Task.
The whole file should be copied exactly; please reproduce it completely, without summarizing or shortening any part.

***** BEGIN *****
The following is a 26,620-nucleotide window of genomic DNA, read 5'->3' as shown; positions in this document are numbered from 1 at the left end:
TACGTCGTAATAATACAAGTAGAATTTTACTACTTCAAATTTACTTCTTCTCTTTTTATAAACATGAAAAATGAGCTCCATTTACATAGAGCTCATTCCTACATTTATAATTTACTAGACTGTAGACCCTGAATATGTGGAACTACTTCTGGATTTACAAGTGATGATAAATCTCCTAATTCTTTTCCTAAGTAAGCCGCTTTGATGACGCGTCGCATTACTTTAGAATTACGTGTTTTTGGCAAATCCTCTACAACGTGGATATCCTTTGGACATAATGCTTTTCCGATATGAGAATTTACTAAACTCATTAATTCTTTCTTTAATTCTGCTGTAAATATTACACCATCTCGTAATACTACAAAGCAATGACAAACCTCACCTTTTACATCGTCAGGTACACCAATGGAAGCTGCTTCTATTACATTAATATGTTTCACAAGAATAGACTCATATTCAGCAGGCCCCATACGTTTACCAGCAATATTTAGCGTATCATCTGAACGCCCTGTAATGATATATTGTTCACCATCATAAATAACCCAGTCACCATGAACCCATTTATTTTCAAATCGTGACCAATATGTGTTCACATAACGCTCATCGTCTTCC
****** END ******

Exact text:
The following is a 26,620-nucleotide window of genomic DNA, read 5'->3' as shown; positions in this document are numbered from 1 at the left end:
TACGTCGTAATAATACAAGTAGAATTTTACTACTTCAAATTTACTTCTTCTCTTTTTATAAACATGAAAAATGAGCTCCATTTACATAGAGCTCATTCCTACATTTATAATTTACTAGACTGTAGACCCTGAATATGTGGAACTACTTCTGGATTTACAAGTGATGATAAATCTCCTAATTCTTTTCCTAAGTAAGCCGCTTTGATGACGCGTCGCATTACTTTAGAATTACGTGTTTTTGGCAAATCCTCTACAACGTGGATATCCTTTGGACATAATGCTTTTCCGATATGAGAATTTACTAAACTCATTAATTCTTTCTTTAATTCTGCTGTAAATATTACACCATCTCGTAATACTACAAAGCAATGACAAACCTCACCTTTTACATCGTCAGGTACACCAATGGAAGCTGCTTCTATTACATTAATATGTTTCACAAGAATAGACTCATATTCAGCAGGCCCCATACGTTTACCAGCAATATTTAGCGTATCATCTGAACGCCCTGTAATGATATATTGTTCACCATCATAAATAACCCAGTCACCATGAACCCATTTATTTTCAAATCGTGACCAATATGTGTTCACATAACGCTCATCGTCTTCC